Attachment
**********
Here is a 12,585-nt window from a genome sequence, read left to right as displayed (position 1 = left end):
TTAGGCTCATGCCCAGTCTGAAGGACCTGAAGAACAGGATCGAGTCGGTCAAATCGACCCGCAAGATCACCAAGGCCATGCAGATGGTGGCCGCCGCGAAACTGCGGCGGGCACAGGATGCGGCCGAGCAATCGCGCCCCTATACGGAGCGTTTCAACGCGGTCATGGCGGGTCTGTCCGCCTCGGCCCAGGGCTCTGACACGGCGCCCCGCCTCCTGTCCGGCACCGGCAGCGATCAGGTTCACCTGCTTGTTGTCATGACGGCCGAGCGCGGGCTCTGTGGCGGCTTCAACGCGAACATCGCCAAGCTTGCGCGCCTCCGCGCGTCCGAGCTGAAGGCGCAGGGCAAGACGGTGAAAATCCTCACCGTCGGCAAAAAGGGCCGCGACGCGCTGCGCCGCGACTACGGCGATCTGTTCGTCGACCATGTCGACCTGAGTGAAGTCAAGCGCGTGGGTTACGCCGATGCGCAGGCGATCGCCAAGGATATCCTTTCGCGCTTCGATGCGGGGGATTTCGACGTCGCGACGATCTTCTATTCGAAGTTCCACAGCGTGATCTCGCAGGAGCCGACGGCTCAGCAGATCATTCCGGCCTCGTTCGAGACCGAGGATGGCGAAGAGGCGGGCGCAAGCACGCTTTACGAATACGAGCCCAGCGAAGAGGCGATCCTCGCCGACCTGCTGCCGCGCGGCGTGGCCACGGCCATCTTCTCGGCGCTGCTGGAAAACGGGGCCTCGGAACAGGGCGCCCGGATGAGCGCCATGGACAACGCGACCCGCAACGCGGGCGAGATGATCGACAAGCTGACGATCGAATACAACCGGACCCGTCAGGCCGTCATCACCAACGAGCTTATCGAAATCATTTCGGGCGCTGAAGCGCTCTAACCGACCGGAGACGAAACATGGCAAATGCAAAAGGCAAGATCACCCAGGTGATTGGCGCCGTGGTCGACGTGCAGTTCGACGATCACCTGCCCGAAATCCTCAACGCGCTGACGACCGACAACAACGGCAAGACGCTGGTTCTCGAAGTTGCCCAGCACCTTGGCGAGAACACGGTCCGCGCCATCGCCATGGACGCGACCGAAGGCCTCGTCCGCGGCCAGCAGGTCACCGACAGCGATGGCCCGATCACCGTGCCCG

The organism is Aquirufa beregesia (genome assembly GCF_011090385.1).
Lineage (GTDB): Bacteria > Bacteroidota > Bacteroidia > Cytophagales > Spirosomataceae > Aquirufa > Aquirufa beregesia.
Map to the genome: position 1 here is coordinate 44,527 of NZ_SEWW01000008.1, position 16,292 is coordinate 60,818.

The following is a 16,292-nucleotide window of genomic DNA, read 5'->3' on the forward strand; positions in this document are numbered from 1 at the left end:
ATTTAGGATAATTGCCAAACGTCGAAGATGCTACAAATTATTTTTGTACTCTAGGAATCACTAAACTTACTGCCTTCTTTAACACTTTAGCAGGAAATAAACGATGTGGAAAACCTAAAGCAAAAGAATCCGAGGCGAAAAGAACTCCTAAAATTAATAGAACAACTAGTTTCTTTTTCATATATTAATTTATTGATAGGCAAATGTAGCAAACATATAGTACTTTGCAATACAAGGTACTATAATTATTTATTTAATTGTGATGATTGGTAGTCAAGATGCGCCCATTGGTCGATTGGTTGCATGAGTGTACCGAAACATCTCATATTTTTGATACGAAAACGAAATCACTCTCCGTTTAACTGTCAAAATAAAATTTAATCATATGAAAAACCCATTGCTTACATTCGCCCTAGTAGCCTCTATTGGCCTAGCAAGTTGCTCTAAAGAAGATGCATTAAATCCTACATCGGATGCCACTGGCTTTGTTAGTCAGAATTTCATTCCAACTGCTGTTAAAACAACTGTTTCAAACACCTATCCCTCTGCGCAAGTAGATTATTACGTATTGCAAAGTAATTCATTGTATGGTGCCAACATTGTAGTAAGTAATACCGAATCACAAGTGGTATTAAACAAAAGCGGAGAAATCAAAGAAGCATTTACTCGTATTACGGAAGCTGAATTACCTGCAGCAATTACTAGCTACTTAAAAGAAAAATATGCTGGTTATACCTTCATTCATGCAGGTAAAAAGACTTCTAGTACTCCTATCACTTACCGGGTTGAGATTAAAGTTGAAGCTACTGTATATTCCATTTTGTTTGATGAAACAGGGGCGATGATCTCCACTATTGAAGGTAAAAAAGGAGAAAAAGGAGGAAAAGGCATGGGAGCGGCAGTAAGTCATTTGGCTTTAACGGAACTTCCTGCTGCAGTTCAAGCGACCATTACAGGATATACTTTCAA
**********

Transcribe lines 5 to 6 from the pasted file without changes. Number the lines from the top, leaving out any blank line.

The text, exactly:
Map to the genome: position 1 here is coordinate 44,527 of NZ_SEWW01000008.1, position 16,292 is coordinate 60,818.

The following is a 16,292-nucleotide window of genomic DNA, read 5'->3' on the forward strand; positions in this document are numbered from 1 at the left end: